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SEGA and Macrovision ink a deal

Written by Lasse Penttinen @ 12 Aug 2004 9:44 User comments (17)

SEGA and Macrovision ink a deal Despite the fact that games are constantly being cracked, and the un-protected versions then distributed illegaly, game producers still invest on copy protection technology. Macrovision is the long time industry leader, best known for the DVD copy protection scheme. SEGA, despite the fact that they gave up in the console production, is still one of the leading game content producers and developers. In the future SEGA Europe relies on Macrovision copy protections, the SafeDisc.
SafeDisc® Encryption Technology To Appear On SEGA’s Forthcoming PC Titles
Macrovision® Corporation (Nasdaq: MVSN), the leader in copy protection, has signed an agreement with SEGA Europe under which the software publishing giant will use Macrovision’s SafeDisc® advanced security solution on its forthcoming PC CD-ROM titles.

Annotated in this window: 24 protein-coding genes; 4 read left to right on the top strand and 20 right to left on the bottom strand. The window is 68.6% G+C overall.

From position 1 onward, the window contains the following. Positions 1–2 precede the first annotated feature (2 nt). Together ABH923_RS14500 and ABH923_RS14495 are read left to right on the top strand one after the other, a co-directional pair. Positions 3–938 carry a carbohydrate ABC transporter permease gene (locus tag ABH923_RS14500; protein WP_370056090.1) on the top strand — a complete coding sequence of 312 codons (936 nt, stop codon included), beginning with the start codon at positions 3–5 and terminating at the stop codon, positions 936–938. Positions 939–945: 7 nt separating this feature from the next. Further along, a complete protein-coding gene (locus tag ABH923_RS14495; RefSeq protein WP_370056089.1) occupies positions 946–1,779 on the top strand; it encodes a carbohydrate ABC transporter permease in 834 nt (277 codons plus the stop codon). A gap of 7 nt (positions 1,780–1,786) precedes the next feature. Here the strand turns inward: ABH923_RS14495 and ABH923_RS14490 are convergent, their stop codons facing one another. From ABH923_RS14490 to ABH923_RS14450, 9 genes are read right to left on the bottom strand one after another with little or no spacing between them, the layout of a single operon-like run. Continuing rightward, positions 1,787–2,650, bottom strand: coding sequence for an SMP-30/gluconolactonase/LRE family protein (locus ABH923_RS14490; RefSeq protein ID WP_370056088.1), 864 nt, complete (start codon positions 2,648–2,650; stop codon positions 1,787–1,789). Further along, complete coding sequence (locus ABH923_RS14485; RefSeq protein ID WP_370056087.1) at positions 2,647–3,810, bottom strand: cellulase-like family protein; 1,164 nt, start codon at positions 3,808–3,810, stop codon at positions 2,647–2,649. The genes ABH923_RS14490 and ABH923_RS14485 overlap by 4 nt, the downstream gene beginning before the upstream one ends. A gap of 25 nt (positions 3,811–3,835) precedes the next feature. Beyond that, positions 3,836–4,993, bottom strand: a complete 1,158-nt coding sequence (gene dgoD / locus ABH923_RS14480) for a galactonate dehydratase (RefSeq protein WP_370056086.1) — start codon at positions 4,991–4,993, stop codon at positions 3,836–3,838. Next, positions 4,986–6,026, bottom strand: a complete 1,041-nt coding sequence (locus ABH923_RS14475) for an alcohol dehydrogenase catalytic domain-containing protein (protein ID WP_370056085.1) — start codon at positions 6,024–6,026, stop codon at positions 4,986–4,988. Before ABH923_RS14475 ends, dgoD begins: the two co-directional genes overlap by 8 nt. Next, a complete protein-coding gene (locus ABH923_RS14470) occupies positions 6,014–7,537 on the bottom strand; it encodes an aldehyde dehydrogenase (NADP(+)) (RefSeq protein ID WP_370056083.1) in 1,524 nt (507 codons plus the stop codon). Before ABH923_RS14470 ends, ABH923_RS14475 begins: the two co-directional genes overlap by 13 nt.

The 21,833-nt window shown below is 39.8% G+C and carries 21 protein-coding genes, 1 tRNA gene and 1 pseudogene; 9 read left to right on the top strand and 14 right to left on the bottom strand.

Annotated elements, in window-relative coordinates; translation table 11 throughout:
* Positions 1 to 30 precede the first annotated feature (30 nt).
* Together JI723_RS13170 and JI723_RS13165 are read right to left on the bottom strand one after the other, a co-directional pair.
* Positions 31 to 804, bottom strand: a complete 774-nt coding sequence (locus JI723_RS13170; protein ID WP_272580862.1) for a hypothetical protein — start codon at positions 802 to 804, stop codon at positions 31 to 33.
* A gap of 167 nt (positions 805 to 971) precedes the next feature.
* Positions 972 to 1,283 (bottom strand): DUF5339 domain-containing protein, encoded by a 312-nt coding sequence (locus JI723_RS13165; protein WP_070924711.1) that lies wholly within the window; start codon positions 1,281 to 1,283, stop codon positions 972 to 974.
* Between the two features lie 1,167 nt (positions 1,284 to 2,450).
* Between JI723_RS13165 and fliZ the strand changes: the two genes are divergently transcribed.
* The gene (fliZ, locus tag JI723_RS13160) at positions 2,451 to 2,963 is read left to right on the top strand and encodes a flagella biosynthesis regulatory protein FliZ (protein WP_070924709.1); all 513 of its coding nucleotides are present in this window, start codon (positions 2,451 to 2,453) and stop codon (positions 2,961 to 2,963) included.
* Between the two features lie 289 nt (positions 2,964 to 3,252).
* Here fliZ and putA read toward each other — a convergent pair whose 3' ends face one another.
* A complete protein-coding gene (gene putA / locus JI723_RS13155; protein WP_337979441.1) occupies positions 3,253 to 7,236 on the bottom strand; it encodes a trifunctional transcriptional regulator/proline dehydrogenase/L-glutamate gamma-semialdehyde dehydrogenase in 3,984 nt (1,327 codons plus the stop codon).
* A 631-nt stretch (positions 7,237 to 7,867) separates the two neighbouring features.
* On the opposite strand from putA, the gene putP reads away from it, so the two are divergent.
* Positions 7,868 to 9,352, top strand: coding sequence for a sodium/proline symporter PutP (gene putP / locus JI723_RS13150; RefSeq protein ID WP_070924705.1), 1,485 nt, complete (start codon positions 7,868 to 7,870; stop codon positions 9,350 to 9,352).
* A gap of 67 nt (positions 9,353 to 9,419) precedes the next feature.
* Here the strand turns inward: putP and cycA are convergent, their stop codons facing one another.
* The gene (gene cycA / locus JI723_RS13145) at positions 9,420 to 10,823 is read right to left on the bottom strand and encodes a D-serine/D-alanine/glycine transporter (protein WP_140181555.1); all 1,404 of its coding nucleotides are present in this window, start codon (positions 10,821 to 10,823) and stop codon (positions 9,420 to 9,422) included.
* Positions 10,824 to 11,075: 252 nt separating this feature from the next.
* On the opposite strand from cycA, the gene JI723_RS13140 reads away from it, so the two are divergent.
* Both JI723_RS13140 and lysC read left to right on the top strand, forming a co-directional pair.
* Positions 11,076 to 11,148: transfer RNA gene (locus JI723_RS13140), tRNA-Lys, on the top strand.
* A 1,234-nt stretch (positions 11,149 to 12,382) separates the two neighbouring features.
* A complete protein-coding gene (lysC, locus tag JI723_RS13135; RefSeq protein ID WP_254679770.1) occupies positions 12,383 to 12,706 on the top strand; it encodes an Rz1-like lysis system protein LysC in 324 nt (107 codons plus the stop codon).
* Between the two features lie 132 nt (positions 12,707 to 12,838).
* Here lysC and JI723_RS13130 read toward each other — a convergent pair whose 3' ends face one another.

SafeDisc is the leading PC game protection solution available to interactive entertainment publishers, offering multi-level encryption which can be efficiently integrated by the software developer deep within the code of a game without affecting the game’s performance. These layers ensure that the robust security can remain intact far beyond standard copy protection schemes which simply ‘wrap’ each game in an encrypted ‘sleeve’.

“We had no hesitation in reaching this agreement with Macrovision,” says Mark Simmons, Head of Operations, SEGA Europe. “We need to feel confident that our PC games are secure and Macrovision’s SafeDisc solution offers unrivalled protection.”

“We are delighted that SEGA Europe has chosen Macrovision’s SafeDisc security solution within its forthcoming titles,” adds Martin Brooker, European Director of Sales, Macrovision. “We believe that our security is the most sophisticated and secure out there, we’re thrilled that SEGA Europe agrees.”